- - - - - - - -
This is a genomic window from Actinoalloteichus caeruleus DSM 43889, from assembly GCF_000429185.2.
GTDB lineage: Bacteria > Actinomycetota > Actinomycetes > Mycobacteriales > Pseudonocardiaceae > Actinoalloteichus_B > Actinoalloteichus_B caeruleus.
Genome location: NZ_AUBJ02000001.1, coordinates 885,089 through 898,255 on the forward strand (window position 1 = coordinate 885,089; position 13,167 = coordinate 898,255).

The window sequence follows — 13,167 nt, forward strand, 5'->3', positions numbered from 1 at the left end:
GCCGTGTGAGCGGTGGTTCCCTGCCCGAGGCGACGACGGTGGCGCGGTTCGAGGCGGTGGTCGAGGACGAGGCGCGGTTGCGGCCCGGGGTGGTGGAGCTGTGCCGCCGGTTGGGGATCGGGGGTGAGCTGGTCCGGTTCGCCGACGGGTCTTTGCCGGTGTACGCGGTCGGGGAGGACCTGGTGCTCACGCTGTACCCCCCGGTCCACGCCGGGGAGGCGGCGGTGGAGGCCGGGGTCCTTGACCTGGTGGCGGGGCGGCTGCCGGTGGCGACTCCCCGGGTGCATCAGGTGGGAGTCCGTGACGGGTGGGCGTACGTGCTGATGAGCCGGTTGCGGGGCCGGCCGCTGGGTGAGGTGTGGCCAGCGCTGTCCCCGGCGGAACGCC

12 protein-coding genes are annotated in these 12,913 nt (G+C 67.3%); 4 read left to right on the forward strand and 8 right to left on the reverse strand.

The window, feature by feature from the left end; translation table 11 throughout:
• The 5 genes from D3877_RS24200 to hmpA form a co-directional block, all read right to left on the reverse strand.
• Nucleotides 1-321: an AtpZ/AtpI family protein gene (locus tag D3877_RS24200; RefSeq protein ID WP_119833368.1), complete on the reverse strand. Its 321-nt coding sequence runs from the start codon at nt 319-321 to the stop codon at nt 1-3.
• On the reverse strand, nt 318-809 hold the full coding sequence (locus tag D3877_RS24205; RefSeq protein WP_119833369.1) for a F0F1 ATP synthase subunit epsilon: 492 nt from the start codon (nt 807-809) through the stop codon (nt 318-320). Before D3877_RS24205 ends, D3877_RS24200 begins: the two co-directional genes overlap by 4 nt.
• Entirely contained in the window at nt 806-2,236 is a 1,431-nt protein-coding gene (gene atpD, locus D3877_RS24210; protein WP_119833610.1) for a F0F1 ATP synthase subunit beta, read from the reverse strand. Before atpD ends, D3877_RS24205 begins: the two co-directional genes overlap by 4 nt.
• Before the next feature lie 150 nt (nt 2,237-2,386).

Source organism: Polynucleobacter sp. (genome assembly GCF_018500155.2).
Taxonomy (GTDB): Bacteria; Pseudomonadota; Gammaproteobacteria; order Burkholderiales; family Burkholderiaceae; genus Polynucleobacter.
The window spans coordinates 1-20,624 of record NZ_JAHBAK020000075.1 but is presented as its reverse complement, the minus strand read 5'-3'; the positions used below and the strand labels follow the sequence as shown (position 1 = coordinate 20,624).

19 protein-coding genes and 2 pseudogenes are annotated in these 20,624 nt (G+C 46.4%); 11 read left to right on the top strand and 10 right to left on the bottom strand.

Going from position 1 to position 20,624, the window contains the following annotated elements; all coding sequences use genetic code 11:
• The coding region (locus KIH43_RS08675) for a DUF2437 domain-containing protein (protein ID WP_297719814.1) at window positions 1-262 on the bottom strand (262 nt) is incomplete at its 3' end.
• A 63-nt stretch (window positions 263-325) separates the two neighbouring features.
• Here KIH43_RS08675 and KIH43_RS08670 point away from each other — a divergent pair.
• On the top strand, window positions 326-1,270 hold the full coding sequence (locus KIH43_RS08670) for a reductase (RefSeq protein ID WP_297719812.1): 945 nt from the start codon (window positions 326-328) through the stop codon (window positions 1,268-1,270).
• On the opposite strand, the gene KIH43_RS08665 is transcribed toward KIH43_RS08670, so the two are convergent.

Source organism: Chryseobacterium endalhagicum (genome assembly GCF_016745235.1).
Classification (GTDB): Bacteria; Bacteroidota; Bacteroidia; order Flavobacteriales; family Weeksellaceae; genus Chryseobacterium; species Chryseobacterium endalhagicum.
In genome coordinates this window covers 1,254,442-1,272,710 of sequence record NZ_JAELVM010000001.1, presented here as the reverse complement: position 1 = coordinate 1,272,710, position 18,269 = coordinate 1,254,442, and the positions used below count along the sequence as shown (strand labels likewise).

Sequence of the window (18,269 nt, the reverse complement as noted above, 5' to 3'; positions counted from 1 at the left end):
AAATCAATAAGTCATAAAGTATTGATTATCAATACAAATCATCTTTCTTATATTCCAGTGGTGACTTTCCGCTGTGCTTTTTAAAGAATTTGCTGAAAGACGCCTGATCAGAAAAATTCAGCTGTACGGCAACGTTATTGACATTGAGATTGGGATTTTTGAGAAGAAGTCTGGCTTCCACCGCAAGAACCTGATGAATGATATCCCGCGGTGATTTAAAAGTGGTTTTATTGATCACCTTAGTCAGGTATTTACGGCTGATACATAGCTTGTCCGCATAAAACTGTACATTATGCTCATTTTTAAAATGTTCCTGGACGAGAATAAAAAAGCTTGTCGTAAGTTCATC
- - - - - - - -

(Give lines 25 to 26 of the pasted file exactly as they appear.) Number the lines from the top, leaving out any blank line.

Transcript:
In genome coordinates this window covers 1,254,442-1,272,710 of sequence record NZ_JAELVM010000001.1, presented here as the reverse complement: position 1 = coordinate 1,272,710, position 18,269 = coordinate 1,254,442, and the positions used below count along the sequence as shown (strand labels likewise).

Sequence of the window (18,269 nt, the reverse complement as noted above, 5' to 3'; positions counted from 1 at the left end):